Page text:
Last year, I sold a house in Kitchener’s “Quailridge” subdivision. Quailridge is a Kitchener subdivision name from the 1990‘s, a name that never caught on. Property developers and city councilors sometimes miss the mark. But that’s OK, neighborhood names often find themselves despite what they’re called. Actually neighborhood names can be very fuzzy and elastic (more on this later).
There is an awkward art to neighborhood naming and as we “go local” and residents identify more and more with their neighborhoods and less with their city, region and province, we might want to rethink the way neighborhoods are named. Further to that, neighborhoods change, evolve, rise and fall with economics, transportation, education and industry. Their names and identity can hold on long after the fact or can change in less than a generation. Some, like Westmount are steeped in history. Others like Conestogo, Deer Ridge or Hidden Valley are up and comers. Whether or not they take hold, and live up to their images will be decided in time.
One thing is true though, with Waterloo Region growing so fast, naming neighborhoods is more important now than ever.
For example, I live in Uptown Waterloo. I’ve lived here for less than a year, but Waterloo has been very good over the last decade about branding Uptown as Uptown and now it is. Twenty years ago it wasn’t. It was a very different city centre twenty years ago. But now it is and I identify with it. I am an Uptown Waterloo resident. I meet people all the time that are Stanley Park, Laurelwood, Victoria Park or East Bridge residents. We all feel we are part of our neighborhoods.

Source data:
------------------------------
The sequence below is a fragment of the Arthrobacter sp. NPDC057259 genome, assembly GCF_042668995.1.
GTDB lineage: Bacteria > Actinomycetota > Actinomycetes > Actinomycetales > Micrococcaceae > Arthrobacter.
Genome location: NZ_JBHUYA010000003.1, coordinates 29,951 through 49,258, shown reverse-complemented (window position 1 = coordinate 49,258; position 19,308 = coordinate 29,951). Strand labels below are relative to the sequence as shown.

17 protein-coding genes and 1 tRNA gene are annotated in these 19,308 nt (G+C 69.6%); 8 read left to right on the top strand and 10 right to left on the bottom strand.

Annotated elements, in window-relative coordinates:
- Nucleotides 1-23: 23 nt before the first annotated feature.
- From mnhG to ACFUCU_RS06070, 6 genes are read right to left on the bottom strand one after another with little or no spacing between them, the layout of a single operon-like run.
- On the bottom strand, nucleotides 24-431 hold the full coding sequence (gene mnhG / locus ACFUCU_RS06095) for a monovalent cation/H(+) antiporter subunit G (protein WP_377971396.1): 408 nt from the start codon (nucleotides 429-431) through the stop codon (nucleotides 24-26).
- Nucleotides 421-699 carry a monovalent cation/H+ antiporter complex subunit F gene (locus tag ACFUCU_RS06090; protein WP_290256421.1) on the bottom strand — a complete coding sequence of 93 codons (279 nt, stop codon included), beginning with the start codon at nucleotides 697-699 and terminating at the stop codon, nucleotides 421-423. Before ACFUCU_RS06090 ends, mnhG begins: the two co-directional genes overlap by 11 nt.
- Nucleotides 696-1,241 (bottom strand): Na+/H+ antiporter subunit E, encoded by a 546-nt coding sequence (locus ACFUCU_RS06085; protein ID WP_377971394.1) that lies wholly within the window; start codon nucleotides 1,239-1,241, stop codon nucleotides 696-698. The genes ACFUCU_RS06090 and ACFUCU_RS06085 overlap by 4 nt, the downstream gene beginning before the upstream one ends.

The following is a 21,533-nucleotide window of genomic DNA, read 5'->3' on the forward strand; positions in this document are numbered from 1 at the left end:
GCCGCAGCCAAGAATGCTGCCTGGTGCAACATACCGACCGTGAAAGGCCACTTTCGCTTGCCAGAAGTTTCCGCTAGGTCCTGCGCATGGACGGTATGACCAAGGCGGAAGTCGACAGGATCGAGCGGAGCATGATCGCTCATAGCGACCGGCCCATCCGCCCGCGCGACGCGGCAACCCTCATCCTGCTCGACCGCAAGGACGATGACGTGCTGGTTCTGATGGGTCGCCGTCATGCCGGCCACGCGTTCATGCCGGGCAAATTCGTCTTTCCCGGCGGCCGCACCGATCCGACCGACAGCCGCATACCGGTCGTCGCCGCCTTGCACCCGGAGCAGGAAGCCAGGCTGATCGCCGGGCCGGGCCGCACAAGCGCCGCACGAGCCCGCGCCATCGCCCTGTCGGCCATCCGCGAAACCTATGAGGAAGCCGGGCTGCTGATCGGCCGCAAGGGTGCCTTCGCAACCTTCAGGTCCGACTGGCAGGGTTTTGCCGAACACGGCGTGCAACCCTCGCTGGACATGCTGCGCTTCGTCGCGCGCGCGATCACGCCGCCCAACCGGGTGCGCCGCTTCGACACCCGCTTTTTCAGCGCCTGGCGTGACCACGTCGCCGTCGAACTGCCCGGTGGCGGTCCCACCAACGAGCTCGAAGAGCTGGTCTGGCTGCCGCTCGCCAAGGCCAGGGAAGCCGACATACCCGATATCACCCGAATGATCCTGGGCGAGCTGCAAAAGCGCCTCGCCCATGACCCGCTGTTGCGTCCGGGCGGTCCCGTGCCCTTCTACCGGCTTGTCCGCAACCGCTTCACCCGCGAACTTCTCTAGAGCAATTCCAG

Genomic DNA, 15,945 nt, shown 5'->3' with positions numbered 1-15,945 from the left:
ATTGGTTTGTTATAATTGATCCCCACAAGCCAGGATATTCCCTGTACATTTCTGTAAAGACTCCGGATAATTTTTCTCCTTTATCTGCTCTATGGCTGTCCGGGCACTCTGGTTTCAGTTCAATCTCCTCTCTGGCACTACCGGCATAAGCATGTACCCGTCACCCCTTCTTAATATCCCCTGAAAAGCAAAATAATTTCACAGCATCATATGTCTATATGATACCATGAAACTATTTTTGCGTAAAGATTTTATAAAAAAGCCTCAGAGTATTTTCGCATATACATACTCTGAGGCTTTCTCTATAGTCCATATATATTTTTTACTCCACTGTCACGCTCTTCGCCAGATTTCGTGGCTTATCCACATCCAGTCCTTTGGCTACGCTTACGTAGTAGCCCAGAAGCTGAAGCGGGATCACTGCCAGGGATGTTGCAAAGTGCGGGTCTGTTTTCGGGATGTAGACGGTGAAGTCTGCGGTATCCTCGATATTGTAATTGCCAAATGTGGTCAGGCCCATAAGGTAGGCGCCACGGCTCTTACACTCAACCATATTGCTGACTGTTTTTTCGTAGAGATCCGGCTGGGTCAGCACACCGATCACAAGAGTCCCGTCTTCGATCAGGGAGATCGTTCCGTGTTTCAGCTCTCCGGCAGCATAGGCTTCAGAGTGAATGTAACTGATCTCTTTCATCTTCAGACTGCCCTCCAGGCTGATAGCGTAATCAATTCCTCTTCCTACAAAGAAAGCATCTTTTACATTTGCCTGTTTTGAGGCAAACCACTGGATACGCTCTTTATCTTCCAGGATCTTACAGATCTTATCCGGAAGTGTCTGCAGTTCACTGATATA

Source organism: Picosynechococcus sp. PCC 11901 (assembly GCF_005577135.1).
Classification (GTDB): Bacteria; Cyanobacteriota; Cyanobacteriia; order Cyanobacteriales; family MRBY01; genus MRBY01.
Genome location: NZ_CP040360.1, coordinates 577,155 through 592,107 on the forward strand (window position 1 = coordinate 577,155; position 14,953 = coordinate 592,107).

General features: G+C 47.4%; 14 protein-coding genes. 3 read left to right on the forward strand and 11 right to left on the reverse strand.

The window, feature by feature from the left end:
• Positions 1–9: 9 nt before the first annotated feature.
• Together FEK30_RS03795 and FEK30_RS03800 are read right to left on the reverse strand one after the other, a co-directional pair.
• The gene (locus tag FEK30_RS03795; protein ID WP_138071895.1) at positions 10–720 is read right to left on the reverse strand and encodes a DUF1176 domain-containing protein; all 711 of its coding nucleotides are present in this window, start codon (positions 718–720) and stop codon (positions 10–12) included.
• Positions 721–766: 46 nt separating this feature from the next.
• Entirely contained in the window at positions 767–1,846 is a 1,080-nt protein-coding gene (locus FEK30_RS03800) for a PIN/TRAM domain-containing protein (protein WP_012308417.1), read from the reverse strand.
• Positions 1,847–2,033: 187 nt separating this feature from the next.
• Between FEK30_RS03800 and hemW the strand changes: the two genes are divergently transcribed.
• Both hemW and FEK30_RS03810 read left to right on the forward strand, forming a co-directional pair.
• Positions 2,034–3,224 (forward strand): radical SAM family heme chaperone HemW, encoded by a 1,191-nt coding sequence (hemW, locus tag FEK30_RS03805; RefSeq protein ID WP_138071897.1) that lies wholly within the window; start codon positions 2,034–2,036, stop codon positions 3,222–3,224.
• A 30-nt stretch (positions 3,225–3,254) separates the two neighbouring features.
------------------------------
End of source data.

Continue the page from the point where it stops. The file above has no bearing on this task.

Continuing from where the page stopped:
I read an article recently that asked the question, “Why does it matter so much that residents feel a sense of neighborhood identity?” A growing body of research that’s been gaining momentum over the last decade suggests that strong feelings of connectedness to place on a smaller scale has a strong relationship to how secure individuals feel about their place in the world.
There is money involved as well.
In real estate, we love statistics. Every week in the news there is a report that tells us that sales are up over the same time last year by (say) 6%. Actually in Waterloo Region house values rose by more than 6% per year for over a decade. But what is hidden in the statistics is that some neighborhoods appreciated at a higher rate that others. The homes in Laurelwood, I would say, have increased in price better than the regional average. The homes in another area of town (perhaps Huron Park) increased at a much lower rate.
Knowing that Clair Hills is next to Laurelwood, a real estate agent, will market his listing as such. His marketing material might say things like “in Waterloo’s Laurelwood-Clair Hills area of town”. Suddenly the boundaries have become elastic (and the price has gone up).
Neighborhood associations have been quietly gaining strength in many parts of Waterloo and Kitchener and that’s a good thing. We are “going local”, creating neighborhoods and this is great for society and our communities.
As far as I’m concerned, the neighborhood name isn’t as important as the sense of neighborhood itself. I feel that we have to become part of our neighborhoods (in any way we want) for our own sense of place and for the greater good of our neighbors, not to mention our property values. If you care more about your neighborhood, it will show.
The article I was reading talked about how South Central LA was rebranding itself as the less stigmatized, South LA. No one wants to buy a house in South Central LA.
Closer to home, we have new neighborhoods on the rise and old neighborhoods in decline. We recently created the Innovation District (near the Tannery). I think that neighborhood is sure to catch on. Williamsburg is another new one but it’s called by most people, the name of the developer – Activa and that makes no sense. Finally, if you know where Highway Market neighborhood is, you’ve lived here a long time. Highway Market closed up two decades ago. I think the name still has a decade left in it and then it too will fade into history.